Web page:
Wednesday, June 24, 2015

Japan Day 3: The Ghibli Museum


Anyone who's a fan of Hayao Miyazaki's movies (Spirited Away, Princess Mononoke, My Neighbor Totoro) couldn't pass up an opportunity to go to the Ghibli Museum. The museum is designed to look like a house in the Italian countryside and is covered in Ivy and the area has a cheerful and peaceful feeling to it. I read in an interview with Miyazaki where he said that his ideal yard would have uncut grass and be full wildflowers. You get a sense of that aesthetic when you see the building and grounds.

There's only a limited number of tickets to the museum available each day and also a limited number that can be purchased outside of Japan. We checked two month in advance and all the foreign tickets were sold out. Through a tip from my brother, who went with his family last spring, we got our tickets through Bridge Japan . They purchase the tickets in Japan for you and can send them to any address in the country or abroad.

My favorite part of the museum by far was pushing the little kids out of the way and climbing into the cat bus! Just kidding! My real favorite part were the exhibits that were set up to look like an animation studio with sketches, Miyazaki's inspiration books filled with picture clippings, watercolors, and stacks of books. I loved how the rooms took you through the creative process of Miyazaki's mind and it was very inspiring for me as I thought of ways I could apply this to my approach to photography. 

Waiting at a station to get to Mitaka. 

A friend suggested that we walk to the museum from the station and we were really glad that we did. It was relaxing and fascinating to stroll through a Tokyo suburb and see the homes and daily life of the people there.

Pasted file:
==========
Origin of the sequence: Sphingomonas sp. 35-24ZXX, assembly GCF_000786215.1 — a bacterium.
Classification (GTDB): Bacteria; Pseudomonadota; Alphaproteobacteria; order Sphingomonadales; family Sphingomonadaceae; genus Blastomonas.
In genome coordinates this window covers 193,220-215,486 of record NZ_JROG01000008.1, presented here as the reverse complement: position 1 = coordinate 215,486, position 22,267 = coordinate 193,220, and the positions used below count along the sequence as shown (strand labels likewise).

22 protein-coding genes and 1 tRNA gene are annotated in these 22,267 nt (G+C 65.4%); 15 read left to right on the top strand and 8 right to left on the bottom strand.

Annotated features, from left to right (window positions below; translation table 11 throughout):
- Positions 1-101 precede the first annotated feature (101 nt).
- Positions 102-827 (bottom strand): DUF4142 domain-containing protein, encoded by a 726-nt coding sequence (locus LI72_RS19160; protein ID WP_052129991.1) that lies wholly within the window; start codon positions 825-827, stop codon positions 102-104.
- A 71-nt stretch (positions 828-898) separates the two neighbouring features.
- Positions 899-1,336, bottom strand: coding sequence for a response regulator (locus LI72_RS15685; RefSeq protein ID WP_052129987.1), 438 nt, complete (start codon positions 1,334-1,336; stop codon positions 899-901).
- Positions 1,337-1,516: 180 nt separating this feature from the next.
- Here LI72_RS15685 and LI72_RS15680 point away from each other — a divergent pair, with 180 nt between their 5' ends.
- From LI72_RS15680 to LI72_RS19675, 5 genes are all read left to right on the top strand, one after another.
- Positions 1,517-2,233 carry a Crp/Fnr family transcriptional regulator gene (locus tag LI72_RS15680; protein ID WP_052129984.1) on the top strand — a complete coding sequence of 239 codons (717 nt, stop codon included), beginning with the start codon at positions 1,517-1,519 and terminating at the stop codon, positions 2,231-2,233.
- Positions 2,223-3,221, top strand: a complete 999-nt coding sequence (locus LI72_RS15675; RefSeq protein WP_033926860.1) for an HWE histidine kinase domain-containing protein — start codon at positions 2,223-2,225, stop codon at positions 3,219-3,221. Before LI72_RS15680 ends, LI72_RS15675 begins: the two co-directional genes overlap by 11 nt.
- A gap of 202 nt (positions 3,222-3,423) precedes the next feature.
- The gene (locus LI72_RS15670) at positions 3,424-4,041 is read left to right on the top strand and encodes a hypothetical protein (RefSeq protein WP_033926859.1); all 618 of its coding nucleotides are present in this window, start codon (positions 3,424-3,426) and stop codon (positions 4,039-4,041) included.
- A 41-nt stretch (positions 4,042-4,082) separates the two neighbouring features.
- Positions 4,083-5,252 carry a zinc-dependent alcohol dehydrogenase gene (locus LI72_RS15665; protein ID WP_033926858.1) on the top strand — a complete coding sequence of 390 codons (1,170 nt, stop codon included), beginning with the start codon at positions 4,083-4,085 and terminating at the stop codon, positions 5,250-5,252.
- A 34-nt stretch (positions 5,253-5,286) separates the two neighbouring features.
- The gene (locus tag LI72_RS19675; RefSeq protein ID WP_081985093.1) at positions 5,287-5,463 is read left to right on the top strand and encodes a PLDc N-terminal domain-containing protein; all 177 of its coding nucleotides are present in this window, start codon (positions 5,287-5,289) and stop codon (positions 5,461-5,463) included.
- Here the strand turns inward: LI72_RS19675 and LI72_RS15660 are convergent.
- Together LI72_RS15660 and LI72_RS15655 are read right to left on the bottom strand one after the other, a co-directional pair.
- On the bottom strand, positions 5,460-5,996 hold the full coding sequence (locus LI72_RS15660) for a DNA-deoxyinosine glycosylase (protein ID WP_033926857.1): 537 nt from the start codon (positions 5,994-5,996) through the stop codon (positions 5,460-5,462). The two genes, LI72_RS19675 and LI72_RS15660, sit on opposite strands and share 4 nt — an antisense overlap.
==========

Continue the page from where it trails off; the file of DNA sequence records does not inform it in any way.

There's no photography allowed inside the museum so we have some of the exterior.

The museum houses a small theater where you can watch unreleased short films. The tickets are actual film strips from Ghibli movies. They're a great little souvenir. 


The ivy covered spiral staircase that leads up to the roof. 

The famous robot from Castle in the Sky.


We crashed at our hotel that afternoon and may have fallen asleep for too long. We woke up starving and had some misadventures trying to find a good food hall in Shinjuku Station. Japanese department stores have something similar to a food court on their bottom floor. The food is purchased at different counters, each specialized for a different type of food that are higher quality than what you'd find in a typical mall food court in the states. For example one counter may have just French desserts, another just Chinese bao and dumplings, and another tonkatsu. They also have a restaurant floor on the top filled with nicer sit down places to eat at. We went to the Odakyu station but their food hall was more of a gift market with izakaya type restaurants below that. We ended up going to the top floor and having some excellent tonkatsu although we may have almost fallen asleep while eating it. 

1 comment:

Emily said...

Loving your pictures and adventures!